The Servant in the House

The Servant in the House

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The Servant in the House

The Servant in the House

Read FREE!

Excerpt

THE SCENE

The scene, which remains unchanged throughout the play, is a room in the vicarage. Jacobean in character, its oak-panelling and beamed-ceiling, together with some fine pieces of antique furniture, lend it an air of historical interest, whilst in all other respects it speaks of solid comfort, refinement, and unostentatious elegance. Evidently the room of a rich man, who has, however, apparently come to some compromise on the difficult question of his entrance into the Kingdom of Heaven; for the panelled walls possess, among other decorations, a richly ornamented crucifix, a Virgin and Child by an old master, certain saints in ecstasy, and a really remarkable modern oil-painting of the Divine Author of our religion.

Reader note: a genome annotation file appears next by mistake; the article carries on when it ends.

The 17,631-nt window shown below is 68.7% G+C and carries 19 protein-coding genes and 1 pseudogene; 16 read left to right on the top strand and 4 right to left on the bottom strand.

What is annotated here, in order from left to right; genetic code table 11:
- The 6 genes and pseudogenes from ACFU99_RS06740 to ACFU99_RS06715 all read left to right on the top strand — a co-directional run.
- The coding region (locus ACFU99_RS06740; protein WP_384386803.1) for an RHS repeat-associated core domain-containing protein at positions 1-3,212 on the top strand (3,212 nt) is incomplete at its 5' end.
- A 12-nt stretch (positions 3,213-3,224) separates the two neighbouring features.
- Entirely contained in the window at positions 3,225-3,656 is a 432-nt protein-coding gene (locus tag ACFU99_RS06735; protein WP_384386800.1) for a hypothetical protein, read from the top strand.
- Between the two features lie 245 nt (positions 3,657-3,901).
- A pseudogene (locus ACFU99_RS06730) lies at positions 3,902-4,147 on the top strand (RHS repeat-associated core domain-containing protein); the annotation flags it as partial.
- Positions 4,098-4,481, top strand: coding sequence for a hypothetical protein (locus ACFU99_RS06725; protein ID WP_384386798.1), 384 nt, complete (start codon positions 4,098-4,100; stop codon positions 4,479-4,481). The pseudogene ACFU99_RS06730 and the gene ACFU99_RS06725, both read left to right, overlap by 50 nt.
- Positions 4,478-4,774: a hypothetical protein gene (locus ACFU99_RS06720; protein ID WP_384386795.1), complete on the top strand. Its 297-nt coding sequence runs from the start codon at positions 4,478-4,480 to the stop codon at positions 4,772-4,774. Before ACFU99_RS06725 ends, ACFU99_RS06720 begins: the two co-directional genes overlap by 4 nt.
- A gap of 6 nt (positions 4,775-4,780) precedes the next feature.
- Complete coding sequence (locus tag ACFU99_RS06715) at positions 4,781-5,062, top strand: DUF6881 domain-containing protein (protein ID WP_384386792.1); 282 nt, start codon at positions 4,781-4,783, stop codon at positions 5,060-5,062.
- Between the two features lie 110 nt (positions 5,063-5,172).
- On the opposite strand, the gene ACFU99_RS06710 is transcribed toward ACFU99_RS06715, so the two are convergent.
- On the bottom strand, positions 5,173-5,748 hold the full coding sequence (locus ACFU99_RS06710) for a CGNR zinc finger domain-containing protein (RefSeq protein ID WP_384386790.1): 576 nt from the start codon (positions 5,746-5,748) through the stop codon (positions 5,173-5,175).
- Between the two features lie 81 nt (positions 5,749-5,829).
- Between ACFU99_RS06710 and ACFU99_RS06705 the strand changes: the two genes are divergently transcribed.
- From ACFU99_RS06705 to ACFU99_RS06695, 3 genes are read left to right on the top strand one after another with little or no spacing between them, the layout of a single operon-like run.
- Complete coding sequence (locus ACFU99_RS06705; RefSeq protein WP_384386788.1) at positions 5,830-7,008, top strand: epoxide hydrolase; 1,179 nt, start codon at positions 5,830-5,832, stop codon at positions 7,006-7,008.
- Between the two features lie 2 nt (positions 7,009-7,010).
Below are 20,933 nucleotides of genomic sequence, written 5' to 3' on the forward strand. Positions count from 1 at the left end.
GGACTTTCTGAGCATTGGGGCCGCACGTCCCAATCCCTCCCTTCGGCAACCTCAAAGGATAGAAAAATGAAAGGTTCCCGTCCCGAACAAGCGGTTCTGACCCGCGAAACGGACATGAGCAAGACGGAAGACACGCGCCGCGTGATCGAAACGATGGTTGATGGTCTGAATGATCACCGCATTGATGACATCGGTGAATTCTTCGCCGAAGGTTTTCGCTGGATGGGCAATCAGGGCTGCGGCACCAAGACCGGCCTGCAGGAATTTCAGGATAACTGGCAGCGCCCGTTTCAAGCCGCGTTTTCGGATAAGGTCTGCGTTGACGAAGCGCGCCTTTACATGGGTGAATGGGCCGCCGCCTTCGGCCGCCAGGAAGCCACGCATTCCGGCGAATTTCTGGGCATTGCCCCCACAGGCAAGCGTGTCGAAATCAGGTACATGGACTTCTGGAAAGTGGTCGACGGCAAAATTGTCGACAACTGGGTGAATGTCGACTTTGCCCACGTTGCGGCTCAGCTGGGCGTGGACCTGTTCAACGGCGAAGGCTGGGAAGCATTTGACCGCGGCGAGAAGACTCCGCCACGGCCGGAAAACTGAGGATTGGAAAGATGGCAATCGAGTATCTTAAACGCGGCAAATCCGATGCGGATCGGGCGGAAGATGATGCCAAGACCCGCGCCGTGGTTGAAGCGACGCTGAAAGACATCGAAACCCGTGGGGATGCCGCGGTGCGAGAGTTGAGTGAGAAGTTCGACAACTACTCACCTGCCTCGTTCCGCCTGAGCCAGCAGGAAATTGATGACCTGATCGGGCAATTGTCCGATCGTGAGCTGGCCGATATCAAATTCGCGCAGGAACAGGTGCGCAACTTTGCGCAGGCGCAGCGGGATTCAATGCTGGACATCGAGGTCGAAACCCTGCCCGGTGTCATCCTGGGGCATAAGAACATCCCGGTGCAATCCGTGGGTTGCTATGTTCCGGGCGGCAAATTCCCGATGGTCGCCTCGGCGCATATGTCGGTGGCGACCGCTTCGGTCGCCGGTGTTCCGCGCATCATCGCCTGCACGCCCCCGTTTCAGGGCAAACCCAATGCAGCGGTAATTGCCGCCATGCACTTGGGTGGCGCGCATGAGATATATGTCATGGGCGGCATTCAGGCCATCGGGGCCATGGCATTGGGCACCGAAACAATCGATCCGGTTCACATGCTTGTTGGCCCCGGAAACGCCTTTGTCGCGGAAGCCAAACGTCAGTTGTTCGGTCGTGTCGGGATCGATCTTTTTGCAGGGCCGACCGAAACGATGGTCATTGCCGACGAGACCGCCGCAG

The main door of the room is at the back of the stage, somewhere towards the middle; it opens upon a hall, at the further side of which one may perceive, through the open door of another room, a goodly collection of wellbound and learned-looking volumes--the vicar's library. At the present moment these tomes of wisdom are inaccessible, as the library door is blocked up with unsightly mounds of earth, sewer-pipes, and certain workmen's implements. The fact is, the vicarage has been greatly dis . . .

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